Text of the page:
DescriptionDelivering a talk and workshop on behalf of the JISC experts group.
Abstract: This talk reports on a qualitative research project undertaken at the University of Northampton which is moving towards an entirely Active Blended Learning [ABL] based curriculum. Staff are putting this approach into practice in various ways in different disciplines and student engagement, particularly in the online components, is highly variable. The project aimed to establish what factors mediate engagement in ABL. We collected qualitative data in focus groups across the institution with over 200 participants in multiple subject areas. Thematic analysis of results confirmed well-established practical factors such as access, technological proficiency, and communication but also surfaced that underpinning concepts of knowledge, teaching, learning, and relationships played important roles in engagement. Many students protested vociferously about the high expectations of independent learning in H.E., questioned the rationale behind blended learning as ‘cost-cutting’ and often considered online tasks not to be ‘proper learning‘. Some even viewed teachers setting online tasks as ‘lazy’ and demonstrated a reified view of knowledge as transferable directly from staff to students. Data suggests that where teachers explicitly discuss pedagogy with students in classroom, justifying activities in relation to concepts of learning, and building in relationships across all modes of engagement, students are more likely to meaningfully engage with ABL.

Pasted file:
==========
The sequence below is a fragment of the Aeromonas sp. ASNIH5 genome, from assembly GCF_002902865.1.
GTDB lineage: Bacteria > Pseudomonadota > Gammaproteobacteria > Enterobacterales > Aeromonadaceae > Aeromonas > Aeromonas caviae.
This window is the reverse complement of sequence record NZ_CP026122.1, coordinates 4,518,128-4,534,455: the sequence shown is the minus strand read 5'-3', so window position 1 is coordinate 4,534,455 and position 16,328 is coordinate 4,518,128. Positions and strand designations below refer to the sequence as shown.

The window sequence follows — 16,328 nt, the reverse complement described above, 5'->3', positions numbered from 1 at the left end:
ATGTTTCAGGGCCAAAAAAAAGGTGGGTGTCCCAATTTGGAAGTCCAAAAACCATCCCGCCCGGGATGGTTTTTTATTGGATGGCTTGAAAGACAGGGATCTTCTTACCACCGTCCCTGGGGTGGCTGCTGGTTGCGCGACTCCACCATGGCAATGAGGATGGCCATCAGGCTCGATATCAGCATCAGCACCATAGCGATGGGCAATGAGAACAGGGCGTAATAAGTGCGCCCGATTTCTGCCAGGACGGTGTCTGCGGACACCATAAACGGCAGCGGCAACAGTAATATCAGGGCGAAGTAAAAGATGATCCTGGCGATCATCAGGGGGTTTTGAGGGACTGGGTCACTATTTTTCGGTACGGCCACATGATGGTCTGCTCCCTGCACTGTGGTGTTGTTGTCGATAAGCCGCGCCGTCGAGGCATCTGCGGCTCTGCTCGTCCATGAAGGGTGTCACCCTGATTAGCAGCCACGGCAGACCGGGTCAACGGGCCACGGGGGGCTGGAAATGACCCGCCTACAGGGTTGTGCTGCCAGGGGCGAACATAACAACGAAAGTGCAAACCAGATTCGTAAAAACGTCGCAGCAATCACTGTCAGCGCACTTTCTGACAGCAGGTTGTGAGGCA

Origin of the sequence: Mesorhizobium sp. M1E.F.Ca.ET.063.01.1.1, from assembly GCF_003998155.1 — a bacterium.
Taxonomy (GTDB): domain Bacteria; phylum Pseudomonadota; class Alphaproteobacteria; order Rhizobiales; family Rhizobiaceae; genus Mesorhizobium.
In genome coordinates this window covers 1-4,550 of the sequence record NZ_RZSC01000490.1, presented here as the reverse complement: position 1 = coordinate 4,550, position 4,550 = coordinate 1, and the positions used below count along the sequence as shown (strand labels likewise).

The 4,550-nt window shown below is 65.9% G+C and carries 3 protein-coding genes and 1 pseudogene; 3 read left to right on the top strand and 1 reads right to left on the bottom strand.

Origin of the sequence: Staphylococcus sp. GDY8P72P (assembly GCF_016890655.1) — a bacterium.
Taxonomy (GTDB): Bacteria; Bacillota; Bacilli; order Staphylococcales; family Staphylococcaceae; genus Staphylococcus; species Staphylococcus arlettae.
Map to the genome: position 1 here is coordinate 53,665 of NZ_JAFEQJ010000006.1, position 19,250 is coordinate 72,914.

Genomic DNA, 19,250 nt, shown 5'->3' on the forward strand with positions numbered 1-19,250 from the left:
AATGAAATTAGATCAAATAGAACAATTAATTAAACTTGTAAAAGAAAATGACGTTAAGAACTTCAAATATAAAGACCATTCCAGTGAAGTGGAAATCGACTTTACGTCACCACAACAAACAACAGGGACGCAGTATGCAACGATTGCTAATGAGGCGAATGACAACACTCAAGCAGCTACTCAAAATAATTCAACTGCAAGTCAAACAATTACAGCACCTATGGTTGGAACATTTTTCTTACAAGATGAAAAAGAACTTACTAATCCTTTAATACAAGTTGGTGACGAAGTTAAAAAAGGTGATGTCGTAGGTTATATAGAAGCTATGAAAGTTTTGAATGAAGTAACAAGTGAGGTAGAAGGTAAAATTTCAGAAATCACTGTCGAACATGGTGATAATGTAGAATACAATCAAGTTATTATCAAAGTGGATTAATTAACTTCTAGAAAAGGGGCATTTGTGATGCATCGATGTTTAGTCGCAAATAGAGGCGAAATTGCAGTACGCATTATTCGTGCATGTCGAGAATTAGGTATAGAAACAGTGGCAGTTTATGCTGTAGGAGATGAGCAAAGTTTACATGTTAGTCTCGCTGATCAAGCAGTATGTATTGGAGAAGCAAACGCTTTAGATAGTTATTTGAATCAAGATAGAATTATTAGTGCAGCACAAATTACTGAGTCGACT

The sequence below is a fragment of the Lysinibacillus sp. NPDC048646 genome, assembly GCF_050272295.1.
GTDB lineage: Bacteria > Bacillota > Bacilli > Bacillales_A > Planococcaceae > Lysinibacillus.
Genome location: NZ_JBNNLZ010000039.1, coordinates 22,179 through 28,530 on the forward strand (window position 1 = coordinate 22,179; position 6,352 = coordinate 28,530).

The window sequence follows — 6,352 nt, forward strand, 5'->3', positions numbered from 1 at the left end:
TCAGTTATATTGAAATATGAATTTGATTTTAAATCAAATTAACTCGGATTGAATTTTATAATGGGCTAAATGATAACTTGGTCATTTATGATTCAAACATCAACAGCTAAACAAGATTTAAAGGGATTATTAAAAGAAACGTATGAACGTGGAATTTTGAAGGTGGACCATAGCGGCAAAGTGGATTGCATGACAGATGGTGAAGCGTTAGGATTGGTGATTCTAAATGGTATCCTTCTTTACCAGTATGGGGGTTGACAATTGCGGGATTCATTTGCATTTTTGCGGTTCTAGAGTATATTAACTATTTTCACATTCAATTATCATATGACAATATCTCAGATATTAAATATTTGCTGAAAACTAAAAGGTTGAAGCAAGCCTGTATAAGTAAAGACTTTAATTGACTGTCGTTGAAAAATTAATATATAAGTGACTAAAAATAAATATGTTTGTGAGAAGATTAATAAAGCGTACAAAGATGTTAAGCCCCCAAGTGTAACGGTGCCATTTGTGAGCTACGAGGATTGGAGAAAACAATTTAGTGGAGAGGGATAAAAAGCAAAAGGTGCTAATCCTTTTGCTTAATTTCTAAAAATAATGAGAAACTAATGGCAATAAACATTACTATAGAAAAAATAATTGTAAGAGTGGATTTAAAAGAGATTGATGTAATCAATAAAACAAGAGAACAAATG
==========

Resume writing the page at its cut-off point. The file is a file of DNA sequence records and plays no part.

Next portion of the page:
|18 Oct 2017
|JISC Student experience experts group
|Birmingham, United Kingdom
|Degree of Recognition